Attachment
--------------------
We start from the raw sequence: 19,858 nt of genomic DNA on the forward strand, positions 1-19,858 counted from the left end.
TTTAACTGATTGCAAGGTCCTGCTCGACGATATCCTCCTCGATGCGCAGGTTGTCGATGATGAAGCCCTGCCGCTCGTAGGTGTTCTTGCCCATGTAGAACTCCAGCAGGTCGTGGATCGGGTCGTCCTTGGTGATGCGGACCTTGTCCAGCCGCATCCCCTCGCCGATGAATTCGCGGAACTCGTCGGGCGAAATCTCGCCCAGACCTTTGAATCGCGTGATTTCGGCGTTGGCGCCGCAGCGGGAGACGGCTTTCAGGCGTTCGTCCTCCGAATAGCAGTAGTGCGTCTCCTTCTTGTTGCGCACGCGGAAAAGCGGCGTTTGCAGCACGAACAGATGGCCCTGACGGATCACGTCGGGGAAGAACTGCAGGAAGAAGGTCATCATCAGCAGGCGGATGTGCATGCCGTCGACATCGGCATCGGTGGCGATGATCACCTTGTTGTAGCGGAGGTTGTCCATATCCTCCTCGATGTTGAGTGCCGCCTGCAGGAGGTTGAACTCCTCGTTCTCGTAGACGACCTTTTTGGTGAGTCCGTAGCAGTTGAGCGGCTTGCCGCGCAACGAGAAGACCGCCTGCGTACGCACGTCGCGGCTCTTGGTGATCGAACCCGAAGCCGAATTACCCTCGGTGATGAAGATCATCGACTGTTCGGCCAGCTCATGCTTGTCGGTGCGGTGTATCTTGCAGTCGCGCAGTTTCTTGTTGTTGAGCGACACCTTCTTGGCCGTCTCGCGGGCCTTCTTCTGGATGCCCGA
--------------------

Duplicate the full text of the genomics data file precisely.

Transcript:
We start from the raw sequence: 19,858 nt of genomic DNA on the forward strand, positions 1-19,858 counted from the left end.
TTTAACTGATTGCAAGGTCCTGCTCGACGATATCCTCCTCGATGCGCAGGTTGTCGATGATGAAGCCCTGCCGCTCGTAGGTGTTCTTGCCCATGTAGAACTCCAGCAGGTCGTGGATCGGGTCGTCCTTGGTGATGCGGACCTTGTCCAGCCGCATCCCCTCGCCGATGAATTCGCGGAACTCGTCGGGCGAAATCTCGCCCAGACCTTTGAATCGCGTGATTTCGGCGTTGGCGCCGCAGCGGGAGACGGCTTTCAGGCGTTCGTCCTCCGAATAGCAGTAGTGCGTCTCCTTCTTGTTGCGCACGCGGAAAAGCGGCGTTTGCAGCACGAACAGATGGCCCTGACGGATCACGTCGGGGAAGAACTGCAGGAAGAAGGTCATCATCAGCAGGCGGATGTGCATGCCGTCGACATCGGCATCGGTGGCGATGATCACCTTGTTGTAGCGGAGGTTGTCCATATCCTCCTCGATGTTGAGTGCCGCCTGCAGGAGGTTGAACTCCTCGTTCTCGTAGACGACCTTTTTGGTGAGTCCGTAGCAGTTGAGCGGCTTGCCGCGCAACGAGAAGACCGCCTGCGTACGCACGTCGCGGCTCTTGGTGATCGAACCCGAAGCCGAATTACCCTCGGTGATGAAGATCATCGACTGTTCGGCCAGCTCATGCTTGTCGGTGCGGTGTATCTTGCAGTCGCGCAGTTTCTTGTTGTTGAGCGACACCTTCTTGGCCGTCTCGCGGGCCTTCTTCTGGATGCCCGA